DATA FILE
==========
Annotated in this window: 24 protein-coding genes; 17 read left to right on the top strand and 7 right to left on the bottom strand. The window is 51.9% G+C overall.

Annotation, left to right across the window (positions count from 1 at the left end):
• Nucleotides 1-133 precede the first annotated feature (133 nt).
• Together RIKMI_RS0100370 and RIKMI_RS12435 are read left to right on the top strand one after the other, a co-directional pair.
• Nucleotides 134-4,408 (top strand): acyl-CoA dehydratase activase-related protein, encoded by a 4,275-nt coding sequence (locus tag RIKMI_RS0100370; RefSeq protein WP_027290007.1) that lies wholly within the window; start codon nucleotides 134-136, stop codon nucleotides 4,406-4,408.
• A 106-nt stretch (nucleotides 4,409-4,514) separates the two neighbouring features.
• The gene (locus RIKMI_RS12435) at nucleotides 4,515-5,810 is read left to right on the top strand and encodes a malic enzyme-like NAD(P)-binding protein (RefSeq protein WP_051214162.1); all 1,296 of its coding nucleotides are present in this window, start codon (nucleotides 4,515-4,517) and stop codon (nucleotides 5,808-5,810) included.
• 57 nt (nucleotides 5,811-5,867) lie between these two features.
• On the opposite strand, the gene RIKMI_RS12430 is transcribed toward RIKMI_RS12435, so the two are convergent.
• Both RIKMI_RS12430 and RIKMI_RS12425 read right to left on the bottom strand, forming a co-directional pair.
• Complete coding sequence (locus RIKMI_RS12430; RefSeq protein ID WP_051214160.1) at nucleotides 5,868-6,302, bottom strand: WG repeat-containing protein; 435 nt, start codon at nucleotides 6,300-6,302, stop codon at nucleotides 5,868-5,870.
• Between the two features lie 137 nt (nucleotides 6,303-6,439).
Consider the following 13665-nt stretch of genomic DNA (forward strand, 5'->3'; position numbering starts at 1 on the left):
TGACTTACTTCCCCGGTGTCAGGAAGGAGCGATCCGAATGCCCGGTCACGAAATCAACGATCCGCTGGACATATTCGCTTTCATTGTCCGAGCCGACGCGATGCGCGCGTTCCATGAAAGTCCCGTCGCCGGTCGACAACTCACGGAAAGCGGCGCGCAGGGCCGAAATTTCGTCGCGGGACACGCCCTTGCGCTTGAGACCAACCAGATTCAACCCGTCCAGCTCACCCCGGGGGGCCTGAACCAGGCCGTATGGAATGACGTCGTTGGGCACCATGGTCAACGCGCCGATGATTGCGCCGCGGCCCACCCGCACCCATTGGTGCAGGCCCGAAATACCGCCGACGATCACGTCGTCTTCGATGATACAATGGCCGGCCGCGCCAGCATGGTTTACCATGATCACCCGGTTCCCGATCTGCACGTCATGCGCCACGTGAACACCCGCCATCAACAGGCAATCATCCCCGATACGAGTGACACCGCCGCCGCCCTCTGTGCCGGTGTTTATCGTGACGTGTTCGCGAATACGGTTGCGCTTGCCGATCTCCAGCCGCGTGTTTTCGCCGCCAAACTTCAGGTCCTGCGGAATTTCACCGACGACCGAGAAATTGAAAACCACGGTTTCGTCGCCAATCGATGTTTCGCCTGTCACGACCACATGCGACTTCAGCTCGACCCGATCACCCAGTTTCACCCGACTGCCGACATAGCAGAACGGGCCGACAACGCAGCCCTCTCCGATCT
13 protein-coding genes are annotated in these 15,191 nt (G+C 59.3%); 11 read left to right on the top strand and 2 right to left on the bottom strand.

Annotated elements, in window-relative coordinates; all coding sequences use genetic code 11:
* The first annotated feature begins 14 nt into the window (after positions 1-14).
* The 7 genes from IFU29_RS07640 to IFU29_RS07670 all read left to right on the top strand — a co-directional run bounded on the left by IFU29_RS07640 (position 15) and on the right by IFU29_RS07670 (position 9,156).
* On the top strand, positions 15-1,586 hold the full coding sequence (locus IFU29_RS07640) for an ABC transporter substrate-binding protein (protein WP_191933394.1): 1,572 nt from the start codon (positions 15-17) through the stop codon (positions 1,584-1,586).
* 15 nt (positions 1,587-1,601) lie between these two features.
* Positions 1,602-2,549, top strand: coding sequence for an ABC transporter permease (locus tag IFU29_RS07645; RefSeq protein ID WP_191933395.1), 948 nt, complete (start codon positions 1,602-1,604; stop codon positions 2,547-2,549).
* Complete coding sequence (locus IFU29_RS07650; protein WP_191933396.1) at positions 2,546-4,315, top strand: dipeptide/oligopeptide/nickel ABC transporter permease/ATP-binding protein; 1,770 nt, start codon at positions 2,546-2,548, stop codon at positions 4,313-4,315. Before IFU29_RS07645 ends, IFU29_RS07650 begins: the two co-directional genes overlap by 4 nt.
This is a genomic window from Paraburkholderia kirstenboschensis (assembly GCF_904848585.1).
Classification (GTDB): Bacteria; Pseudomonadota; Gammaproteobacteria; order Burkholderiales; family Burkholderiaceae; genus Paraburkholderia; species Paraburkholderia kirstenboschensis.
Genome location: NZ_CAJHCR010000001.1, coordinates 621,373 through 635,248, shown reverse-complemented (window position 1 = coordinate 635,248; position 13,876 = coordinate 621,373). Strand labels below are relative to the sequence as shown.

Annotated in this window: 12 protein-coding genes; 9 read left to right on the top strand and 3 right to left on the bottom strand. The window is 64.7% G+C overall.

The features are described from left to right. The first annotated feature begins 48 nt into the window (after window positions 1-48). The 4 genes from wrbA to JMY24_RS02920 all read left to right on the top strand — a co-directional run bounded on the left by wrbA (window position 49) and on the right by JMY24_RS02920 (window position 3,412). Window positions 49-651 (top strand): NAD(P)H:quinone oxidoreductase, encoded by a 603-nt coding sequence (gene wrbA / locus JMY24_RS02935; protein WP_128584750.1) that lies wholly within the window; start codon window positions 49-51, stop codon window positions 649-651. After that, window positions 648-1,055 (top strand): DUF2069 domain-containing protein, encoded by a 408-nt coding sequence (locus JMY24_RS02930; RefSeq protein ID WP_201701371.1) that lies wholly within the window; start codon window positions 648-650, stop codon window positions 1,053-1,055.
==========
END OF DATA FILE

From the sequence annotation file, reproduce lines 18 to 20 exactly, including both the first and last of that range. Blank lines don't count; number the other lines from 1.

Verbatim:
* The 7 genes from IFU29_RS07640 to IFU29_RS07670 all read left to right on the top strand — a co-directional run bounded on the left by IFU29_RS07640 (position 15) and on the right by IFU29_RS07670 (position 9,156).
* On the top strand, positions 15-1,586 hold the full coding sequence (locus IFU29_RS07640) for an ABC transporter substrate-binding protein (protein WP_191933394.1): 1,572 nt from the start codon (positions 15-17) through the stop codon (positions 1,584-1,586).
* 15 nt (positions 1,587-1,601) lie between these two features.